When we move into the Plan phase, they key outcome here is to ensure that we understand the benefits and that we build the business case and plan the project. So, here is where we do the detailed requirements type work, look at the preferred option, understand the costs, the estimates, the engagement, but more importantly we also need to ensure that we clearly articulate and define the expected benefits against this investment.
We also during this phase will start developing project plans and this is where the Project Management Plan will start to come together, and through the assignment of the Project Manager and the project team there’ll be an understanding about what types of methods or approach will be used to deliver the solution. All of this work will come together to build the business case, which will then be used to define the baseline for what’s approved. So, the business case approves the commitment to investment and also commits to the benefits of that investment. Once the business case is approved we then move into the Deliver phase.
So, in the Deliver phase we’re delivering the preferred option and throughout that phase we’re also ensuring that the investment is still aligned and the outcomes of the project or the outputs of the project are still aligned to the original investment, in order to achieve the benefits that need to be realised. Once the solution is delivered we then move into the Complete phase.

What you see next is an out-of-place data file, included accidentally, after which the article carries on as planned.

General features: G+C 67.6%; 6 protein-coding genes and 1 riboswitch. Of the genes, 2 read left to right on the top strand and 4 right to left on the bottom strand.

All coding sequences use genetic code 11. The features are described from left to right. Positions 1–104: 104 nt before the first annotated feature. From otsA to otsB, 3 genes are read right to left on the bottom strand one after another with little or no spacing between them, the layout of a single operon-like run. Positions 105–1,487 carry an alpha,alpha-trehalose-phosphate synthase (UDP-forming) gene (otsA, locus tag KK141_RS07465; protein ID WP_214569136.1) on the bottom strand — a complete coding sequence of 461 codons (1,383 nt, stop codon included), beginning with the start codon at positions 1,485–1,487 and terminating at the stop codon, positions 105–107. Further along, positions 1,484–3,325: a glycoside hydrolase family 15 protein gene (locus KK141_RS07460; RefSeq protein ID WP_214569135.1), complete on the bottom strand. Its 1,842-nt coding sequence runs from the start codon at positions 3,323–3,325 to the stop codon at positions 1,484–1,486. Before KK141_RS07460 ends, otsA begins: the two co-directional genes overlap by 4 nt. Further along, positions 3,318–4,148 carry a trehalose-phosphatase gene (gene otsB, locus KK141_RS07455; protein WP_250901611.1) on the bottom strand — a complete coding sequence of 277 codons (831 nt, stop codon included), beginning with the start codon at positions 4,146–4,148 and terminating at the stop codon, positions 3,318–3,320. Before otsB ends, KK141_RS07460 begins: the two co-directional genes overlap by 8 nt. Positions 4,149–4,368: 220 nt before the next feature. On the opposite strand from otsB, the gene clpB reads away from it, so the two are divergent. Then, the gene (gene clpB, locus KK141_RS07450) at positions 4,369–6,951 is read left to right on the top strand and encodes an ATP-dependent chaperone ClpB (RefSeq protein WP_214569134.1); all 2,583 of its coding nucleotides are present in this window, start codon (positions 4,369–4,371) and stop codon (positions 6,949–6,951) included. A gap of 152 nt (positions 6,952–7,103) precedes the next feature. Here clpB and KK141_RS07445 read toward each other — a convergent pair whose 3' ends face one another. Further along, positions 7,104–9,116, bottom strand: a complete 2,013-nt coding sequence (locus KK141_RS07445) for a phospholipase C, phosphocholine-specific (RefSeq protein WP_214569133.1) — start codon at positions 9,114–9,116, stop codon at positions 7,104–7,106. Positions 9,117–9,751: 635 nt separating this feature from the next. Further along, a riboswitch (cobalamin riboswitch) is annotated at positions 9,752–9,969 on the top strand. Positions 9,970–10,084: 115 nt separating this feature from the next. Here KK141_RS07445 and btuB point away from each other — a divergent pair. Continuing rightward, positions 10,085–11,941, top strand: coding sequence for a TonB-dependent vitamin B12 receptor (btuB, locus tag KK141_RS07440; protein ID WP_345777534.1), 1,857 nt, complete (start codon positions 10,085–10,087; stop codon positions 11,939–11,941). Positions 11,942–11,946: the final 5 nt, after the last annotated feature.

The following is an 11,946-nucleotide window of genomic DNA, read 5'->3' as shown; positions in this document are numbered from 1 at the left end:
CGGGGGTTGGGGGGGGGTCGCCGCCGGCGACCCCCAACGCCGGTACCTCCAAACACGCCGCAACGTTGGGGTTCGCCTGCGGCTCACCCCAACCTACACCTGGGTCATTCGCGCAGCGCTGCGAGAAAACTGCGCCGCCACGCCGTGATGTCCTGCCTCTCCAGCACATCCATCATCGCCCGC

So, in the Complete phase we’re basically wrapping up the project. Through that process you’ll be capturing lessons learned, if required running Post Implementation Review workshops and finalising the project. During that time the project team will be disbanded, as well as any other governance structures that have been built specifically for the project, like a PCG. It is also at this time any residual risks, issues or tasks are being handed over to BAU, and then the benefits realisation will remain with the Benefit Owners, as it is during the life of the project and thereafter, and they’ll continue to track benefits realisation as they were stated throughout the life of the project. So, that’s the project framework at a high level and like I said this indicates what is required as a minimum for all enterprise projects.
VISUAL: Clicking on link called “Project Artefact Requirements PDF”
Ok, moving on here we’ve got the Project Artefact Requirements listing. So, the Project Artefact Requirements list now details further for each of the minimum artefacts, who’s required to review, endorse and approve. Now it should be noted, that here we state the minimum by role as to who needs to be involved in those decisions. You will need to consult with your local PMO, RMIT Partners, Sponsor etc., if there are any additional people that need to be involved in these decisions. So, as you can see if we look at the Business Case here as an example, it identifies that at a minimum the Business Owner, College/Portfolio Finance Partner, Project Control Group members, Director of PGP, need to endorse all Business Cases, and then we also have some notifications here if the whole of life investment is greater than a certain value, it may need to go through some other paths as its associated with the project funding.